Now that we’ve left Kalimantan (at least for the time being), it’s an opportunity to catch up up some photos from other places. So I’ve been (finally) processing photographs taken in Singapore last December, when we were there on a ‘visa run’.
What struck me about the images is that most of them were composed to feature reflected light and/or odd perspectives. It wasn’t a conscious decision, and I hadn’t even noticed it until I started processing the photos. Perhaps it was the contrast with Kalimantan, where there are fewer opportunities for that kind of image – or perhaps I was just feeling obtuse…
Here’s Karen and I (and other diners) having lunch in the ’Smoke and Mirrors’ bar at the newly opened National Gallery Singapore, housed in the former City Hall and Supreme Court buildings. The Gallery is a SG$450,000,000 blend of colonial and highly contemporary architecture, which (often) works really well.
The bar is constructed with a single huge curvy piece of stainless steel – which is said to weigh 400kg. It makes a great way to feature the panoramic view across The Padang to the Singapore waterfront and the unique Marina Bay Sands resort.
We had fish and chips.
Here’s a more conventional perspective on that same view – from the same place.
A fisheye mirror on a bend in a pedestrian laneway, with a construction site behind, made for an interesting (though perhaps unoriginal) composition. Did you spot Karen over my right shoulder in a green blouse, also making photos?
Another, quote different, circle. Looking down into the entrance hall of the National Museum of Singapore from a balcony on the next level up.
And from the same position, a third circle (actually a hemisphere!), looking up into the magnificent dome. The original building dates back to 1887, when it was built as the Raffles Library and Museum. Recent extensions have more than doubled the floor area of the Museum, but the very modern new parts have been (almost) entirely concealed when viewing the building from outside.
The stained glass in the rotunda was painstakingly restored in 2004-5. All 50 of the curved glass panels were removed, and glass, lead and joints were replaced or rectified as needed. The result is beautiful.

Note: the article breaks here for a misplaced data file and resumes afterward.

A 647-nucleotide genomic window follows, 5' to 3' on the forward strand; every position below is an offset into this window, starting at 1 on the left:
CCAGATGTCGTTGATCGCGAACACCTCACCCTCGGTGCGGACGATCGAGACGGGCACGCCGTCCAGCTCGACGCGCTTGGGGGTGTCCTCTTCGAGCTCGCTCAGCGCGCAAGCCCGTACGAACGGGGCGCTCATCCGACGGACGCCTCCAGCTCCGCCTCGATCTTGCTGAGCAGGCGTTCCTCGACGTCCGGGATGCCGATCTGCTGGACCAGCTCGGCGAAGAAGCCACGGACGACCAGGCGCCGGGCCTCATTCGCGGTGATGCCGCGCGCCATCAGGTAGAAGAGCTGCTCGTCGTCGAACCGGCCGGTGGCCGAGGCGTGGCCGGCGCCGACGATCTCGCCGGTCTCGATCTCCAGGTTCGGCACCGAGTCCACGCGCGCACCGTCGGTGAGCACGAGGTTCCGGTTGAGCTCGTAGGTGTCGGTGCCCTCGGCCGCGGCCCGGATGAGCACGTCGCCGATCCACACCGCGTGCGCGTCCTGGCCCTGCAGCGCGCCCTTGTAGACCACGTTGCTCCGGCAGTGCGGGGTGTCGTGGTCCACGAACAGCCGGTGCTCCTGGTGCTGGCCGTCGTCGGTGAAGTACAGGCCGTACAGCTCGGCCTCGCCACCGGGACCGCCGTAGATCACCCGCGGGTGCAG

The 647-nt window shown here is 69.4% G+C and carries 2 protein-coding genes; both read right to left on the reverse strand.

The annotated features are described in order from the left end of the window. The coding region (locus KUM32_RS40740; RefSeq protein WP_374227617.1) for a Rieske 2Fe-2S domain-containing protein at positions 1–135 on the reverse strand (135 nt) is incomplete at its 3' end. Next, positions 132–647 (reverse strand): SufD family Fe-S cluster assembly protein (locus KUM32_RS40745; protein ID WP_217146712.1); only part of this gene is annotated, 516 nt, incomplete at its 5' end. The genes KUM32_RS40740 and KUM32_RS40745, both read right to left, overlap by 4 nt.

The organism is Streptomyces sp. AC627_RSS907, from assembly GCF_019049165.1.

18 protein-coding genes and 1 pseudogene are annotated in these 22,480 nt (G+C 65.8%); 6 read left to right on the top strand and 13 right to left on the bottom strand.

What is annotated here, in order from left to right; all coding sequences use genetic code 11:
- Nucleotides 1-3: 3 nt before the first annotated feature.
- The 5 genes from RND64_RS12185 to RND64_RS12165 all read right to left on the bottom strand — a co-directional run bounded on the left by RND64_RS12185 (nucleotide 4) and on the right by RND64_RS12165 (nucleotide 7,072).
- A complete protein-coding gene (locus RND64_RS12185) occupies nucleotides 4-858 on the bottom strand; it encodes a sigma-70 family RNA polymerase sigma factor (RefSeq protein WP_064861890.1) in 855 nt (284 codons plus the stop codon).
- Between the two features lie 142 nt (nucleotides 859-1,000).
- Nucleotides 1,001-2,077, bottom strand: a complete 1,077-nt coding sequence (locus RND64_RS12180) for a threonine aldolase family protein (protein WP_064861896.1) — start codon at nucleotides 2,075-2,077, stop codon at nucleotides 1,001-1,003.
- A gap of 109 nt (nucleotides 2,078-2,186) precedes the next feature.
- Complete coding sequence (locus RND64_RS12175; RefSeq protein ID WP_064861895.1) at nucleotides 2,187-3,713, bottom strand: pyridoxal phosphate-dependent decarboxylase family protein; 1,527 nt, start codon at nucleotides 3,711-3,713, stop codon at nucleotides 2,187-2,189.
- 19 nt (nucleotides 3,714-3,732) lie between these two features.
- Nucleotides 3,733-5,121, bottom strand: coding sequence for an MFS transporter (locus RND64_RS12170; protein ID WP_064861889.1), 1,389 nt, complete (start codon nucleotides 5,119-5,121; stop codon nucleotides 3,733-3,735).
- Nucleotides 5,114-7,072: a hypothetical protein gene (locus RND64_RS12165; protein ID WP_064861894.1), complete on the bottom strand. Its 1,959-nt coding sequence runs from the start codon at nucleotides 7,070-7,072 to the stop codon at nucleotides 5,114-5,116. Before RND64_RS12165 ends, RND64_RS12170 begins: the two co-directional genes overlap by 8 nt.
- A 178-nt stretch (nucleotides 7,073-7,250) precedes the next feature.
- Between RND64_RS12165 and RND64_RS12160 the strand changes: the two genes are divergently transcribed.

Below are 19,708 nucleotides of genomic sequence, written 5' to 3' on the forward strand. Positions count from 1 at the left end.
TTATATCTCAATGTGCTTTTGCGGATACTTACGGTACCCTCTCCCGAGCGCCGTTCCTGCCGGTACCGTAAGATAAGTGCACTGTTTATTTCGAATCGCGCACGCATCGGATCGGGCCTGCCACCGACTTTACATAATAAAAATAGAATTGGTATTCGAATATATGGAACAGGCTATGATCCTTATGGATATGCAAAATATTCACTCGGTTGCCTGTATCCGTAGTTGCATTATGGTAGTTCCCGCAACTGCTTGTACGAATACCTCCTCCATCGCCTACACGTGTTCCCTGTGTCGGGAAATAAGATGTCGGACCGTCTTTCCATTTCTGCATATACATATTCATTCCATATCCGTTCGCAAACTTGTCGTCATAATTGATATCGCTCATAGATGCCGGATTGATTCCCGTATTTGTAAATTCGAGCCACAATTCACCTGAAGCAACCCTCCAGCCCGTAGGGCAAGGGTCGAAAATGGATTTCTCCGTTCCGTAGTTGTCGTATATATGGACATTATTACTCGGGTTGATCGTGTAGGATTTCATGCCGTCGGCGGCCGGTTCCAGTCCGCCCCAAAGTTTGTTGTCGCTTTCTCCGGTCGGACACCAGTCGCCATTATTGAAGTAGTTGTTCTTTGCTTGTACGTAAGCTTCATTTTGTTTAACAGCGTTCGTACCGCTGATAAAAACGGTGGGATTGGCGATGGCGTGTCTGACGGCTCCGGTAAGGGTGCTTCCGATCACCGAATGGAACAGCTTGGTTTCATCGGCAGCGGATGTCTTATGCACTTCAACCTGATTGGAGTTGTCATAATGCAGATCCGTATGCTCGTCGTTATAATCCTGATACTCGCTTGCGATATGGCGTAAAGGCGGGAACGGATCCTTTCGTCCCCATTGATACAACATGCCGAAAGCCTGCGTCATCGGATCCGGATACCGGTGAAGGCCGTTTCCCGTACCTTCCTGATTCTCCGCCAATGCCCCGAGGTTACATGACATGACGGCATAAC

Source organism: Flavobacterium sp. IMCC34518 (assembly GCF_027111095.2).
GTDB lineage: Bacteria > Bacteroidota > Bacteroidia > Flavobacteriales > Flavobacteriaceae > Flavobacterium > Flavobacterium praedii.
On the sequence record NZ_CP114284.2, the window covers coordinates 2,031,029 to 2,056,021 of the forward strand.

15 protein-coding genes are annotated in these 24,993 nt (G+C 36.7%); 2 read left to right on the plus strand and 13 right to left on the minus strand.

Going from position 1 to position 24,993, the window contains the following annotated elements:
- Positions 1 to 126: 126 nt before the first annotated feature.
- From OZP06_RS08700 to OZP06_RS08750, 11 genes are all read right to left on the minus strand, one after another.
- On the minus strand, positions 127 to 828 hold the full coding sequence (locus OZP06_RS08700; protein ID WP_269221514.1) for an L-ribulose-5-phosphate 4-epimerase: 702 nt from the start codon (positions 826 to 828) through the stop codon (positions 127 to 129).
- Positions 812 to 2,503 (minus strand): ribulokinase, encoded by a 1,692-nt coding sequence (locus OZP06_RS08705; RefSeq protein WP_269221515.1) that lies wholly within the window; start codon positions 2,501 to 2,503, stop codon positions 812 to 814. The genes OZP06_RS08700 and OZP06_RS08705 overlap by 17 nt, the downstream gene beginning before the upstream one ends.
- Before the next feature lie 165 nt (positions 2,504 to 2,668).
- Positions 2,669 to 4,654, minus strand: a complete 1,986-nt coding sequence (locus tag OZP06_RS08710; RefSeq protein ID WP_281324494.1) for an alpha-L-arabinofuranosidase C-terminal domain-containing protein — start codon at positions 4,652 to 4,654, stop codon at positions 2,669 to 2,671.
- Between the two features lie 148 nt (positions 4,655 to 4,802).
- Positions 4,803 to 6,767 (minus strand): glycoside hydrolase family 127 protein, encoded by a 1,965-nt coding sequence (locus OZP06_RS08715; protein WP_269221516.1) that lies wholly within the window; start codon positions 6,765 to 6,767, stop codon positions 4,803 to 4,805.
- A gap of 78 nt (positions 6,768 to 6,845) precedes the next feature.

As Singapore transformed into the modernistic glass-and-steel metropolis that it is today, it has been moderately successful in preserving some of the better architectural examples from its colonial past. This juxtaposition of past and present can be seen everywhere.
Entering the new National Gallery feels like being invited back to a more ordered, graciously elegant past.
But once inside, it turns into a futuristic, techno-organic world. Very different, and the contrast is a bit overwhelming at times!
The joins between the two architectural ages are interesting – but not entirely seamless.
I think I most liked some of the classical-looking parts of the building, where you couldn’t be sure whether it was very new or really old.
There are some quite dramatic, and sometimes confusing, perspectives when looking down from high up in the atrium spaces. It’s a bit Escher-esque at times.
Strong railings and high glass walls help to dispel the vertigo!
In front of the Gallery main entrance, and leading across Coleman Street, through the grounds of St Andrews Cathedral toward North Bridge Road, is wonderful covered walkway. The high ceiling of the walkway is fully mirrored.
I found it difficult to walk along there without tipping my head backwards to marvel at the kaleidoscope of fractured reflections above.
My camera loves mirrors.
More of my Singapore photographs can be seen on my website by clicking on this link.